Saturday, July 11, 2009

True Blood's Michelle Forbes Ponders "The Riddle of Maryann"

from SeattlePI and TV Guide

Michelle Forbes likes that her True Blood character, Maryann Forrester, is such an enigma. It reminds her of how she got the acting gig. "I was told a lot, yet very little, and that is the riddle of Maryann," she says, quixotically. "I was so lost initially." Join the club. You may have heard that Maryann is a maenad, and that's technically accurate — but it's certainly not the whole story. Forbes was gracious enough to help us understand Maryann's maybe-not-so-evil-after-all ways in this two-part interview. (After you watch Sunday's episode, come back Monday morning for the juicy bits of Part 2.) When I heard Alan Ball was going to be doing a vampire show, I thought: Oh, no! I'm not generally a fan of goth or genre-type stuff.
Michelle Forbes: That's what's so fascinating about [True Blood]. For someone who seems to be known for her sci-fi career, I had not thought of vampires for more than five minutes in my entire life. But this show is not about vampires. It's looking at all these different beings — a telepathic waitress, a shape-shifter bar owner, or, you know, Stephen Root's lonely accountant vampire — and it gives such a real face to this world of the supernatural that I always found rather goofy. And the end result is both fun and sophisticated.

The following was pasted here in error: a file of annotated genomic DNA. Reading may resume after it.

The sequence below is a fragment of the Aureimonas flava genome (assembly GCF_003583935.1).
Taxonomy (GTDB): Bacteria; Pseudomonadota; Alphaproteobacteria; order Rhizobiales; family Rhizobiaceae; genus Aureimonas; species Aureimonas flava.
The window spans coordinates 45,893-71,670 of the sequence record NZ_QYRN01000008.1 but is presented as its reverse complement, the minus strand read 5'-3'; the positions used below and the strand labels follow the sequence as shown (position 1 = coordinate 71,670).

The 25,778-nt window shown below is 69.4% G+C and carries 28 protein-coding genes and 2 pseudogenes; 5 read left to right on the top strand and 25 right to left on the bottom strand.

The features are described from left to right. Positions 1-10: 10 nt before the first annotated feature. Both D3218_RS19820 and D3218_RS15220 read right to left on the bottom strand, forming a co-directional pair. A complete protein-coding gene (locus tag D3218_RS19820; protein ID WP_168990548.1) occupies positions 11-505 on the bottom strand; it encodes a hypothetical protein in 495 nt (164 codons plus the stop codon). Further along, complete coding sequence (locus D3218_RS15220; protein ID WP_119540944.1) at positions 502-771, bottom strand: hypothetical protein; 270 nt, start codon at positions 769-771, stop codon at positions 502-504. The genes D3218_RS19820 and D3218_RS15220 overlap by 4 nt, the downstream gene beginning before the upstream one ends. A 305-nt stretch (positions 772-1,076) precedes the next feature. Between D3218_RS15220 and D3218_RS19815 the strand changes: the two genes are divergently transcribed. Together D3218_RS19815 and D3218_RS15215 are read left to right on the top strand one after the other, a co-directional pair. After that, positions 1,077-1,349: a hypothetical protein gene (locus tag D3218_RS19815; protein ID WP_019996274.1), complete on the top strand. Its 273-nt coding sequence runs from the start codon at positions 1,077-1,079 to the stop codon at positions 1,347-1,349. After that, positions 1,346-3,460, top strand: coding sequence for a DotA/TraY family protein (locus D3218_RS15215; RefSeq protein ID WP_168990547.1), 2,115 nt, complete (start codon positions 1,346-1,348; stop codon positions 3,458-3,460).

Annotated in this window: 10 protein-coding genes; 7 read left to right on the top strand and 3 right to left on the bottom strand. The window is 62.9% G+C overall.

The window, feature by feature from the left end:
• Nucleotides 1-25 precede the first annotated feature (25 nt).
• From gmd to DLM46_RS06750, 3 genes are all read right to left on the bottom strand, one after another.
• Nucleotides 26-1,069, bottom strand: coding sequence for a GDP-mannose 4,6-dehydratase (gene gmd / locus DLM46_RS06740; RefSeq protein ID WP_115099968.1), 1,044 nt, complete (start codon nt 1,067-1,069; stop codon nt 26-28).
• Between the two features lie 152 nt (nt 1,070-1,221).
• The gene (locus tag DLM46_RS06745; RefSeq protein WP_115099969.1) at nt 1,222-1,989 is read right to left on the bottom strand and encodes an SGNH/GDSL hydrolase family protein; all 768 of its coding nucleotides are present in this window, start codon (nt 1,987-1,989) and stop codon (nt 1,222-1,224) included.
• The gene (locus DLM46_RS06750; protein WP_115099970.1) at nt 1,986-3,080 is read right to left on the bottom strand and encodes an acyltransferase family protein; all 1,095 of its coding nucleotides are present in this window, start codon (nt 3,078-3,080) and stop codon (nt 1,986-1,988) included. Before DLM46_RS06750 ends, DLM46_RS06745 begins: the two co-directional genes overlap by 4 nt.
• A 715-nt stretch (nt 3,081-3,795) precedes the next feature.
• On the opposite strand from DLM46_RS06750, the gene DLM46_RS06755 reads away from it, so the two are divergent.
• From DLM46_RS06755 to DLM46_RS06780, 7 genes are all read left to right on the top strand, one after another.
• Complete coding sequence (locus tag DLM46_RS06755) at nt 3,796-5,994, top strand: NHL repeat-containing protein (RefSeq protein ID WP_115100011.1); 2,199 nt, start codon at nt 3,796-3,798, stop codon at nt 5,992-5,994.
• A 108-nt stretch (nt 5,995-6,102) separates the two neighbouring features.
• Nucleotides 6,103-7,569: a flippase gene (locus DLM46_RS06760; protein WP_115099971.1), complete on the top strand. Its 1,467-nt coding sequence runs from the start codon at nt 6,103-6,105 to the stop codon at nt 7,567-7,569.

Forbes: You have this landscape for social commentary, for questioning injustice, compassion and our pack-mentality thinking allegorically. Were you a fan of Charlaine Harris' Sookie Stackhouse novels?
Forbes: I'd never even heard of them. I bought them, read the first one and then put them down because we are telling our own story. For the "book-ies" out there, everyone has to remember that it's an adaptation, not a translation. There is a character who's similar to Maryann in the books though, isn't there?
Forbes: Yes, Callisto — she shows up in the second book. I was like, why didn't we use that name? It's so much prettier than Maryann. What did they tell you in advance about Maryann?
Forbes: There were discussions about Greek mythology, and yet you open a script and you're dancing to the B-52's. It was a little hard trying to understand how the two mesh together, but with these writers and [series creator Alan Ball], the trust factor is massive. Everything became evident the more I sat still. What exactly did you talk about?
Forbes: We talked about Bacchus and Dionysus; what a maenad is, how they're led by appetite, how they thrive off other peoples' appetites, chaos and destruction. But, you know, that was the diving board, but it wasn't the pool.

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